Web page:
Will This Be the Decade of Big City Growth?

William H. Frey is an internationally regarded demographer and senior fellow with the Brookings Institution. This article was originally posted by the Brookings Institution.

Figure 1: Large City Growth*

For the first third of this decade, big city population growth continues to outpace the rates of 2000 through 2010 while suburban growth continues to lag behind, according to new data released by the Census Bureau. It raises the question: Is this city growth revival here to stay? Or, is it a lingering symptom of the recession, mortgage meltdown and the plight of still-stuck-in-place young adults? The new statistics, which update city populations through July 2013, give some credence to both theories.

On the positive side for urban boosters, the numbers show that many cities have gained more people in the three-plus years since the 2010 Census than they gained for the entire previous decade. This includes three of the five largest cities, New York, Philadelphia and Chicago (which lost population in the previous decade). Among the 25 largest cities, nine are already ahead of their previous decade’s gains, including Dallas, Denver, Memphis, San Francisco, San Jose and Washington, D.C. (See table)

Still another positive indicator for big cities is their growth rates. For each of the last three years, cities with populations exceeding 250,000 grew at rates exceeding 1 percent — far higher than their average annual rate of 0.49 percent over the 2000-2010 decade (Figure 1). Among the fastest growing, with rates exceeding 2 percent, are Seattle, Austin, Charlotte, Denver, and Washington D.C., each with new knowledge-based economies and high-amenity downtowns.

Yet, despite the overall gains, growth rates slowed in the most recent year for 45 of the 77 cities over 250,000 in population, but for the most part, the growth rate declines were less than 0.5 percent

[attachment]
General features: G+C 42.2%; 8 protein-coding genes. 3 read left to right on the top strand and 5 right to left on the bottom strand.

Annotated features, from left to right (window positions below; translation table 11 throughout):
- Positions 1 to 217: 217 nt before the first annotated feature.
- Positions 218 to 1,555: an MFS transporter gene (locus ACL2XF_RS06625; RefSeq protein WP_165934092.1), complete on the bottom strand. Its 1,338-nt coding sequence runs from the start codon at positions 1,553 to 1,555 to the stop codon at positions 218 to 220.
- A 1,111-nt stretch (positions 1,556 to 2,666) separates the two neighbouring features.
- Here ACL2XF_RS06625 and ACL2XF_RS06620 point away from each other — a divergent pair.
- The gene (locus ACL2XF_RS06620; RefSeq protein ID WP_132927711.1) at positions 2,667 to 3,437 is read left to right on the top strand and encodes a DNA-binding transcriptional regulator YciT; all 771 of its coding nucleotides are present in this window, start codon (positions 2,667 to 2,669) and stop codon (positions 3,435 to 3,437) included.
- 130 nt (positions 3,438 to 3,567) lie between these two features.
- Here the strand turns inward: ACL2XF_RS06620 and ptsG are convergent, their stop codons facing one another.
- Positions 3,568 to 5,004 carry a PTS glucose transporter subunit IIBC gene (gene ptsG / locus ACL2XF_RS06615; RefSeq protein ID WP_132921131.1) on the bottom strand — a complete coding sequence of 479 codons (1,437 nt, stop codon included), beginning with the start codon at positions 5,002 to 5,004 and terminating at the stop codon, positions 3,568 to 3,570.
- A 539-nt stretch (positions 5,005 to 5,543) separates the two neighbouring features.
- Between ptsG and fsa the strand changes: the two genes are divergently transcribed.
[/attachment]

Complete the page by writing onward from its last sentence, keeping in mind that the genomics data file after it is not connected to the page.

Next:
In the city-versus-suburb realm, the new numbers once again affirm a reversal that counters decades of suburban-dominated regional growth among metro areas with more than 1 million people. Now, for three years running, primary cities are growing faster than their suburbs (See Figure 2).

From 2000 to 2010, as with many prior years, suburban growth substantially exceeded that of primary cities. This changed in the each of the three subsequent years. In 2012-2013, 19 of the 51 major metropolitan areas showed faster growth in the primary city than the suburbs, including New York, Washington D.C., Denver, and Seattle. (See table)

Figure 2: City and Suburb Growth Reversals*

Still, the new numbers for 2012-13 suggest a closing of the city-suburb growth gap with the small downtick in city growth and an even tinier suburban growth uptick. This modest suburban growth rise is reinforced by a separate updated analysis of exurban counties that showed their population growth rise from a low 0.4 percent in 2011-2012 to 0.6 percent in 2012-2013. This is still well below the exurban growth rates of around 2 percent during the high suburbanization years in the middle of last decade.

So where are cities headed for the rest of the decade? This initial city growth upsurge could well be attributable to the recession’s aftermath and the suburban housing market slowdown. If that were the case, then the newly reported city growth slowdown and modest exurban gains could signal that past suburban growth patterns are re-emerging.

Yet city growth levels remain strong by the standards of recent history. Moreover, the cities that are growing most rapidly are located in areas with economies and amenities that are attractive to millennials, graduates, and young professionals, who make up a growing portion of potential movers. So while it is too soon to anoint this the “decade of the city,” the persistence of big city growth is hard to ignore.